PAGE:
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Art of Peru

December 03, 2022 – December 02, 2023

Corn is a recurring image in the visual history of America—from its representation in ancient objects to popular and contemporary art. It has always been linked to ethnicity, culture and territorial identity discourses.

Renzo Ortega, artist born in Lima, Peru, who lives and works in Carrboro, North Carolina

This gallery features ceramics, textiles, metalwork and carvings produced by ancient cultures across what is known as present-day Peru. Many on view for the first time, these objects reveal the diverse and sophisticated artmaking techniques through which ancient Peruvians expressed ancestral beliefs and personal and political identities. The wall case provides a comparative view of the ceramic production of several prominent Peruvian civilizations, presented chronologically from left to right. From the colorful painted motifs of the Nasca and sculptural realism of the Moche to the whistling vessels of the Chancay, the ceramics depict realistic and stylized animals, people, deities, food and scenes of warfare, performance, and pleasure.

Numerous objects in this gallery also celebrate the importance of corn, a plant of major significance across Peru. Chicha, a beer made from corn, was consumed at political and ritual events and poured as an offering to ancestors and at sacred sites. It is still widely used domestically and ceremonially across the region today. A two-paneled painting by Renzo Ortega (born in Lima, Peru 1974) depicts corn as a symbol for the native identity of the Americas and the Indigenous knowledge that led to its cultivation.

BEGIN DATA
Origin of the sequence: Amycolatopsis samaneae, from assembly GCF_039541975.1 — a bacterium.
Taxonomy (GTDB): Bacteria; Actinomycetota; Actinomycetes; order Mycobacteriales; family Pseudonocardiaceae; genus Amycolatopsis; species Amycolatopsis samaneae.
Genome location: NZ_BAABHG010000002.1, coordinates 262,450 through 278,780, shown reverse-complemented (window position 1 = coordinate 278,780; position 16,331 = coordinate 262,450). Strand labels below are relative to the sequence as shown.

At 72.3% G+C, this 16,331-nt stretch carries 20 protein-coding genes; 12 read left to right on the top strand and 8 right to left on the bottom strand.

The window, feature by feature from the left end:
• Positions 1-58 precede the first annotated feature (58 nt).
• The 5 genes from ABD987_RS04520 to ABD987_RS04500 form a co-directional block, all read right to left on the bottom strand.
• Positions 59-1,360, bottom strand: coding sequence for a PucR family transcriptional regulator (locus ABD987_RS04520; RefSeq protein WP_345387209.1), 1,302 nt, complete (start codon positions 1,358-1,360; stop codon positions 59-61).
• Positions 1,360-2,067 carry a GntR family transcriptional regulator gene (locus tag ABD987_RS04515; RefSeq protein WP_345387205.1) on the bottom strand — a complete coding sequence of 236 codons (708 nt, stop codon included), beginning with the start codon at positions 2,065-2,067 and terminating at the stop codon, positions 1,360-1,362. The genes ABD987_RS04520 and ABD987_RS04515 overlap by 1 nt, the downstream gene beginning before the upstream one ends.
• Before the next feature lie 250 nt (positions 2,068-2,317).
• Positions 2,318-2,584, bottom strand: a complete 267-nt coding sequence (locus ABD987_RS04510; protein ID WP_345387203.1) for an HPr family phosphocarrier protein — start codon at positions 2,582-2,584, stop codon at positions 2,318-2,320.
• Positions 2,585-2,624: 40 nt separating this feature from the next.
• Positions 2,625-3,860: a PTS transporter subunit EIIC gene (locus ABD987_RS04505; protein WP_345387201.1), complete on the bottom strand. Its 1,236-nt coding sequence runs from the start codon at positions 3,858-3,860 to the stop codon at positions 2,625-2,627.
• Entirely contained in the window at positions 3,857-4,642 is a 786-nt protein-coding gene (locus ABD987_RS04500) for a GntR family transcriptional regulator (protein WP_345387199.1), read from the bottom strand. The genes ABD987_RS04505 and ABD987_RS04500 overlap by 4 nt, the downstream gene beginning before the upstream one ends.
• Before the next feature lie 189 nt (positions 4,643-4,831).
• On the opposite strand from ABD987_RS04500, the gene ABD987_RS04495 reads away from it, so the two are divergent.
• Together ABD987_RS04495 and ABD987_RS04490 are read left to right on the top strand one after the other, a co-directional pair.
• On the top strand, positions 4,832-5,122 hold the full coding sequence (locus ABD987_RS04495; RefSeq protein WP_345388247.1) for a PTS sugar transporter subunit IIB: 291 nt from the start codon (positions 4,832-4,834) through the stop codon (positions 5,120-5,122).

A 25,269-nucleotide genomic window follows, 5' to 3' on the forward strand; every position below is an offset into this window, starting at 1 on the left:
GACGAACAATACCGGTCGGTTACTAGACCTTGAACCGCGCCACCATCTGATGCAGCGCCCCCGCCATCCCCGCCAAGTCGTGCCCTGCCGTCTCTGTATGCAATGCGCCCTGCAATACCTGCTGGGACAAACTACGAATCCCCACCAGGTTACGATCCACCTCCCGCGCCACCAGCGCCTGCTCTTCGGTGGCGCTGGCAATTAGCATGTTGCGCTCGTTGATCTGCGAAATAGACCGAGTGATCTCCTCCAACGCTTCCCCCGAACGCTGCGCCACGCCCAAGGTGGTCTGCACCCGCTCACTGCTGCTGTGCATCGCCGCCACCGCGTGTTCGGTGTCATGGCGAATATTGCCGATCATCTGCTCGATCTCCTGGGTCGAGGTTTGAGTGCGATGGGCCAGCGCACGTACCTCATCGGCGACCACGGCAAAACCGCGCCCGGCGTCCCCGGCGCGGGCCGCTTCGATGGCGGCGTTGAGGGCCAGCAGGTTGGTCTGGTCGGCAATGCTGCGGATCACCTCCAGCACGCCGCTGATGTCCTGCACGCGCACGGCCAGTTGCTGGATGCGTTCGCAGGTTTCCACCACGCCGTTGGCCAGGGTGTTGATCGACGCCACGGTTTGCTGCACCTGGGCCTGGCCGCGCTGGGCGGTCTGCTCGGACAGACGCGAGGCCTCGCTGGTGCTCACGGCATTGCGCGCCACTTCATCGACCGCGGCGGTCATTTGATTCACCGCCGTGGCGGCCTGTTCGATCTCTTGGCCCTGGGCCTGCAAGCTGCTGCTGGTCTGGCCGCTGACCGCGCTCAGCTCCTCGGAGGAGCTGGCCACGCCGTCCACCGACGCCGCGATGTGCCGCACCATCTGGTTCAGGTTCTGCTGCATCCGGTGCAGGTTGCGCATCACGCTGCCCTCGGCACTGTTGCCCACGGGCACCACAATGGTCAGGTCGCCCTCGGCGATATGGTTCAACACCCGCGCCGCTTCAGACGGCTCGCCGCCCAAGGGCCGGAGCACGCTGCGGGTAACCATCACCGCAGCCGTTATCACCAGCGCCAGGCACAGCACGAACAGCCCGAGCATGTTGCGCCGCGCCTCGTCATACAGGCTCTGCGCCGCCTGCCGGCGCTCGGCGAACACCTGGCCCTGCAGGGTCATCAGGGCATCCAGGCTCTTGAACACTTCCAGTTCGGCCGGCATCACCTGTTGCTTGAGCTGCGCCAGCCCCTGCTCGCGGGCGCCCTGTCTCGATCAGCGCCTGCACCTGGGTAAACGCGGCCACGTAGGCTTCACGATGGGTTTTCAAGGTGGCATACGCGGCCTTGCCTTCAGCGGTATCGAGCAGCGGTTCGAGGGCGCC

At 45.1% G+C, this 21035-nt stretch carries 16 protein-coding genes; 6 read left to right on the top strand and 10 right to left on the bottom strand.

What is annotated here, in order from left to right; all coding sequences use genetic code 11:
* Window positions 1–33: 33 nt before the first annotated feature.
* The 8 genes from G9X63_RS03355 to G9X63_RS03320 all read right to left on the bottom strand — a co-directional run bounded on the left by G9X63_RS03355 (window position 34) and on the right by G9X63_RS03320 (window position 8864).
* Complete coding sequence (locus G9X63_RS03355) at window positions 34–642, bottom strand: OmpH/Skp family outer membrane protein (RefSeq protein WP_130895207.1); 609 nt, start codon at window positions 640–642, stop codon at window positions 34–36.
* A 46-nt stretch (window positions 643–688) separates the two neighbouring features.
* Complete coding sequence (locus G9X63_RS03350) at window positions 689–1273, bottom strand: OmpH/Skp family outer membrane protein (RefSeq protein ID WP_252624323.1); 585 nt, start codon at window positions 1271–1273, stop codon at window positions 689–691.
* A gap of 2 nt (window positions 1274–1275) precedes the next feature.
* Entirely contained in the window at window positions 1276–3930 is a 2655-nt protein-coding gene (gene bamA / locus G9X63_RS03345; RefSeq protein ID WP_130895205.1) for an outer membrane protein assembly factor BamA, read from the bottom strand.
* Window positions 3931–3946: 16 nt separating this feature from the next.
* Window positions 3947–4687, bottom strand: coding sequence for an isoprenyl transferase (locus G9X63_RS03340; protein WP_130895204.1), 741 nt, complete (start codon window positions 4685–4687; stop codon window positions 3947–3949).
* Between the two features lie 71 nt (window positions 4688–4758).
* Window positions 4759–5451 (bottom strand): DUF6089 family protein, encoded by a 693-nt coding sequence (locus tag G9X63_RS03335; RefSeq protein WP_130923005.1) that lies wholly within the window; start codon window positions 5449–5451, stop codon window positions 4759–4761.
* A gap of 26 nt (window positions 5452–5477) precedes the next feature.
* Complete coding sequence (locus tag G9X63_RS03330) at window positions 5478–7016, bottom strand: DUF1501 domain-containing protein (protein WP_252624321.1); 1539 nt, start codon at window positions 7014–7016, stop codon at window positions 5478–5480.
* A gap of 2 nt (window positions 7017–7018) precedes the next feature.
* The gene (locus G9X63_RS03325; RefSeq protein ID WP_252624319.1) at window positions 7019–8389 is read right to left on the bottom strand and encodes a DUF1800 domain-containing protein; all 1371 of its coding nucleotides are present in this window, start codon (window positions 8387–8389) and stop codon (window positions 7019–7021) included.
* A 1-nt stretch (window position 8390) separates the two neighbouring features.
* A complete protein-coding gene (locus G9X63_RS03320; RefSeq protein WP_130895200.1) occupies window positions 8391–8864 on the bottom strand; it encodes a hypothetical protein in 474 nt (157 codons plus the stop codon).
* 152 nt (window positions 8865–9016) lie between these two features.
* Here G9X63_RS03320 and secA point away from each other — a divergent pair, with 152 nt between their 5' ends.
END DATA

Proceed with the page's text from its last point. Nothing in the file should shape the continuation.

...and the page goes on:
The Art of the Americas collection is one of the Nasher Museum’s largest holdings. Many of the objects on view came from the collection of Paul and Virginia Clifford, who donated more than 800 works to the former Duke University Museum of Art in 1973. As part of its mission, the Nasher Museum conducts ongoing research on provenance—an object’s history of ownership—and welcomes any information from the public on works in the collection.

This reinstallation is organized by Julia McHugh, the Trent A. Carmichael Curator of Academic Initiatives at the Nasher Museum, with research assistance from Annaliese Hermann J.D.’22, Ally Perez T’20, Diana Sanchez T’22 and Gabrielle Tenedero. This project is supported by Duke Radiology and the Duke Lemur Center.

I used corn for the Mestizaje series because I needed an element that represents the native identity of America, the continent. It is also a recognition of the native agricultural knowledge that developed corn. In my paintings, corn is a symbol that becomes a container that stores information. And that data is our legacy and the foundation of our future.

Artist Renzo Ortega
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Renzo Ortega on “Art of Peru” at the Nasher Museum

This interview of artist Renzo Ortega was conducted by Julia McHugh, PhD, Trent A. Carmichael Curator of Academic Initiatives at the Nasher Museum. Corn is a repeated motif throughout your art. Why? Corn is a recu...


Installation view of Art of Peru. Photo by Brian Quinby.
Installation view of Art of Peru. Photo by Brian Quinby.
Installation view of Art of Peru. Photo by Brian Quinby.
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